Sports Illustrated’s Tom Verducci chronicled Chris Carpenter’s transformation this season in an article published during St. Louis’ World Series run. In it, the Cardinals’ ace credited pitching coach Dave Duncan with his professional turnaround. The premise of Verducci’s story was a simple one: Carpenter — then with Toronto — began his career as a hard-thrower with a four-seam fastball, curveball and not much in the way of command. But after arriving in St. Louis prior to the 2004 season — voilà! — Carpenter learned a two-seam fastball and Duncan showed him how to command the bottom of the strike zone. In Carpenter’s words:
The classic Dunc game: keep the ball at the bottom of the strike zone and you’re going to make it harder for the other team to score. It’s not so much about trying to hit corners as it is pounding the bottom of the zone with movement.
With this in mind, it’s no surprise that, for 2009 and 2010, Carpenter threw almost all of his fastballs with a sinker grip. He also threw a cutter, a curveball and a change — but we won’t deal with the curve and the change much in this post. The images below show spin-deflection charts for his fastballs and cutters from some of his 2009 and 2010 starts so that we can see his pitch movement, on a game level.
(click to enlarge)
You can see that, in these examples, there are a lot of pitches that move laterally about 8 to 10 inches – those are the fastballs with the two-seam grip that Duncan taught Carpenter. Some starts have pitches that look a little bit straighter, with less sink and tail to them. These are the four-seam fastballs, which look rare, based on the games selected above. The pitches on the other side of the axis are cut fastballs, which move away from a right-handed hitter.
Now let’s look at those same charts for three 2011 starts.
The four-seam cluster is now very prominent. Tracking the progression of his pitch selection confirms that Carpenter’s reliance on the four-seam fastball was new in 2011, and it really started to become prominent by the end of May.
The next thing I wanted to examine was the effect that the ball/strike count had on Carpenter’s pitch selection. My apologies if the graph below looks a little bit funky: it compares Carpenter’s 2011 pitch selection to his 2010 pitch selection, split up by each of the 12 ball/strike permutations (which are sorted by increasing run expectancy). Positive numbers show an increase in usage from 2010; negative numbers show a decrease. Particularly against lefties, Carpenter’s pitch selection has changed the most on two-strike and in 3-0 counts.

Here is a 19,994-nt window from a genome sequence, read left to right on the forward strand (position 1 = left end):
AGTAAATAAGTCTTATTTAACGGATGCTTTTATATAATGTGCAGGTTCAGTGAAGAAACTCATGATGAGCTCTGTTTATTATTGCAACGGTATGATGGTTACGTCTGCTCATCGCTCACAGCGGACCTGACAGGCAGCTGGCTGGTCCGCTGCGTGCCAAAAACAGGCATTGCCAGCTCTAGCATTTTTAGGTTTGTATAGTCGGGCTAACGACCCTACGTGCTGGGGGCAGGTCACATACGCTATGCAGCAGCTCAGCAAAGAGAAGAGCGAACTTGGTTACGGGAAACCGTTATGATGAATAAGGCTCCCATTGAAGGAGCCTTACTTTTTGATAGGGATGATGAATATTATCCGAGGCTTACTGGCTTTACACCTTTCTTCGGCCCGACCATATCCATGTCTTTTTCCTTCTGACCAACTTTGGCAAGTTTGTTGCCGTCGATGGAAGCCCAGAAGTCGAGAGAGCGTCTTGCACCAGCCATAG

So Carpenter turned himself into a different pitcher in 2011. But what kinds of implications did his change in pitch mix have? The following table has some generic PITCHf/x metrics on the two-seam and four-seam fastballs over the 2009 through 2011 seasons.
# mph Swing Whiff Ball Zone GB% Two-Seam 4219 92.0 .448 .093 .329 .523 .544 Four-Seam 755 92.7 .465 .194 .331 .499 .333
Two-seam fastballs typically get grounders but not many whiffs; four-seamers typically get whiffs but not many grounders. Carpenter’s pitches are no exception. In fact, his two-seamer is better than average (~53%) at getting grounders, and his four-seamer is better than average (~17%) at getting whiffs. Basically, you could say that they’re both “plus” pitches for their respective purposes and relative to pitch type.
Overall, Carpenter was much less of a ground-ball pitcher in 2011 than he has been throughout his career in St. Louis. Dating back to 2004, he’s been at ~52% ground-balls-per-pitch-in-play, but that rate dropped to only 45% this year (including postseason starts). His strikeout rate — including postseason starts — was just under 7K/9, which is where he’s been in the past three years. The biggest difference with Carpenter’s performance this year was his lack of grounders — and this can be explained by the sudden increase in four-seamers. It’s true that his new pitch was better at getting swinging strikes — compared to his sinker — but his curve and cutter are better than both. So if the four-seam fastball is taking the place of curves and cutters in two-strike counts, he’s putting himself at a disadvantage, particularly because the pitch yields an extreme number of fly balls. The evolution of Carpenter’s repertoire is puzzling, especially considering how much credit he’s given to Dave Duncan for kick-starting his career.
PITCHf/x data are from MLB Advanced Media and here are courtesy of Joe Lefkowitz’s tool. (Two of Carpenter’s games since 2009 are missing in my dataset.)
A note on the strike zone: the definition of the strike zone here is the one Mike Fast adopted in his Baseball Prospectus articles, “The Real Strike Zone, Part 2” and “A Zone of Their Own.” The vertical zone is fixed from 1.75 feet above the ground to 3.4 feet above the ground. The horizontal zone to LHB is 1.2 feet inside from the center of the plate to 0.81 feet outside; and the horizontal zone to RHB is 1.03 feet inside from the center of the plate to 1 foot outside.
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